Thoughts At Large

Passionate thoughts on random topics

Category: 2014


CancerI am so tired of fighting (and losing to) cancer. First it came for my wife, and we moved cross country to fight it. Then it came for my father, and all we could do was poorly manage his pain until he succumbed to it. After fighting for seven years, my wife died in September. Now it is taking my dog, who’s already fought it twice before. What kind of insidious disease comes after a dog? There is no rationale, no justice, and no God. How could God allow my father to suffer so much? How could God steal my wife’s future? How could God punish a dog with three different types of cancer? If there is a god, he’s either feckless or belligerent. This is my version of Pascal’s gambit. If there is a god, he’s malicious. If there isn’t then, chaos theory reigns and so it goes. Those are the only two choices. There is no beneficent God. There is no evidence to support believing in one.

I can’t remember the last “normal” day we had. Every day for the past seven plus years has been lived in the shadow of cancer. The president talks of a “moon shot” program to cure cancer. I don’t believe it will ever happen. Nature is too wily. Nature will always one up science. And we still know so little about it. I think doctors know that they know so little, and I think what they still don’t know they don’t know could fill a football stadium. We are nowhere near curing cancer. I’ve read Siddhartha Mukherjee’s Emperor of All Maladies, Susan Sontag’s Illness as Metaphor, Joan Didion’s The Year of Magical Thinking, Elizabeth Kübler-Ross’ On Death and Dying, and Christopher Hitchens’ Mortality. The only thing in common amongst these books is that we suffer pain and die. Treatment and cure are fantasy.

I am angry, livid, more enraged than sad, more angry than tired. I miss my father. I miss my wife. I can only watch as my dog suffers the painful effects of his squamous cell carcinoma. That’s a fancy name for something that will not kill him, but will force us to euthanize him within the next month or so while causing him extreme pain in his jaw and mouth. Again, what could he have possibly done to deserve this? Fuck cancer. Fuck God. Fuck me.

Bad Poetry and Honest Feelings

Every so often, now and then, cancer takes another one I love.

I am never to see them again. I am told they are living above.

I need them to help me live, I need them to help me love.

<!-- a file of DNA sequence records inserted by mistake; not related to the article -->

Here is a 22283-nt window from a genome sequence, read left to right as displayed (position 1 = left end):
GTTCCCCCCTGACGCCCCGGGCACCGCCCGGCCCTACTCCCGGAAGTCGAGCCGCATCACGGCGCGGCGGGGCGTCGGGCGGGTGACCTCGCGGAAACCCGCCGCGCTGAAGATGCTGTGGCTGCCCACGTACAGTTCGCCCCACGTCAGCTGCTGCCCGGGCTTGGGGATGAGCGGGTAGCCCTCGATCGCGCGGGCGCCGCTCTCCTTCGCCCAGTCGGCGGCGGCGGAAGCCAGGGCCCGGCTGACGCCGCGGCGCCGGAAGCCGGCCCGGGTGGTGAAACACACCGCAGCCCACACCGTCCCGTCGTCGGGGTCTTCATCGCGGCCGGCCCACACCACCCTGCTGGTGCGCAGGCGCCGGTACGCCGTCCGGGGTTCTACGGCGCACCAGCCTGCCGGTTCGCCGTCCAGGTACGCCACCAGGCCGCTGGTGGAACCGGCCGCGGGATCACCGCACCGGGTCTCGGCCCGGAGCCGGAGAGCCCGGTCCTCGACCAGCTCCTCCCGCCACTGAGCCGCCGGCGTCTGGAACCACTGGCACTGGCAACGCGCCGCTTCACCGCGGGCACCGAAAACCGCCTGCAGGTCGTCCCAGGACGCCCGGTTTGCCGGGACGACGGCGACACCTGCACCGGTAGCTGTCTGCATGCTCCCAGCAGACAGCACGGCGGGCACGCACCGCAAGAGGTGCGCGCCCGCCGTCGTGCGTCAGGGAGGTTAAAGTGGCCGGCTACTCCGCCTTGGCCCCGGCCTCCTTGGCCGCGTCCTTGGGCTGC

I miss the love that they give, but I am limited with them up above.

I am sad now she’s gone. There’s no limit to my grief.

I will be mad now she’s gone. Don’t force me to keep it brief.

Dante and Milton, Shakespeare and Browning, they paint pictures of heaven and smile.

But every day I feel I’m drowning because I miss her over every mile.

There is no comfort, there is no relief. There is no respite for my heart.

There is no solace; there is only grief because I loved her from the very start.

Cancer is evil, twisted and sick. Chemo is barbaric, radiation burns.

Killing from inside, impossible to lick; surgery failed and now my heart yearns.

We built a future, we worked so hard. We built a future full of cash stashes.

We planted the roses, we tended the yard and now I must rebuild from the ashes.

With the future I have now, I know I’ll be alone.

I seek a new path somehow; coming to terms with an empty home.

If I could pick, I would say take me quick. I don’t need to pack.

There’s no reward for being sick. Order me a massive heart attack.

Cancer scares me and makes me shiver, and heaven is a myth to me.

When options are gone, no more arrows in the quiver I know her again I’ll never see.

There is no happiness, there is only pain and I still can’t see them in the stars above.

Every so often, time and again, cancer takes the ones I love.

I wish I could stop my kids’ feeling of pain, their eyes puffy and red from crying.

They’ve lost their mother; there will be no refrain. I’m lost without her, but still trying.

I can only chart a love-filled path for them now, try to make them a new home.

My life is in ruins but I must build it somehow, perhaps near the sea and the foam.

Rhody is home, it could be worse. We will leave the bad memories in our Texas home.

Compared to Texas it is a pain in the purse, but better to live in a land we have known.

So hand me a tissue, allow me to cry. I struggle to move forward, stuck in my head.

She was so amazing I don’t understand why cancer took my life’s love from my bed

Aurora Verdict

Remembering the Victims

George Orwell, in Politics and the English Language, wrote that “Political language – and with variations this is true of all political parties, from Conservatives to Anarchists – is designed to make lies sound truthful and murder respectable, and to give an appearance of solidity to pure wind.” And so it is with the concept of the death penalty, for me. I realize this is a personal issue, not unlike abortion (ironic how much  the two have in common) and elicit powerful emotions on both sides of the debate.

Today, the jury in Colorado could not agree on a penalty for the shooter in the July 20, 2012, Aurora theater shooting which claimed the lives of Jonathon Blunk, age 26; AJ Boik, age 18; Jessie Childress, age 29; Gordon Cowden, age 51; Jessica Ghawi, age 24; John Larimer, age 27; Matt McQuinn, age 27; Micayla Medek, age 23; Veronica Moser-Sullivan, age 6; Alex Sullivan, age 27; Alexander Teves, age 24; and Rebecca Wingo, age 32 and injured another 70 resulting in a default penalty of life in custody without the possibility of parole. The toll might have been significantly higher had his 100 round drum magazine not jammed on his assault rifle or his boobie-trapped apartment detonated as planned.

And yet, with all of that, I still do not feel that the death penalty would have been appropriate. For one thing, it triggers an immediate and almost mandatory appeal. Many of the objections rendered by the defense during the trial were simply for the record in order to reference for the appeal process. The thought of making the families go through another trial is sickening. While time may scab over some of our horrible memories, I do not believe in “closure” and I do not believe these scabbed over wounds can ever heal. The likelihood of an appeal for a penalty of life without parole is significantly reduced.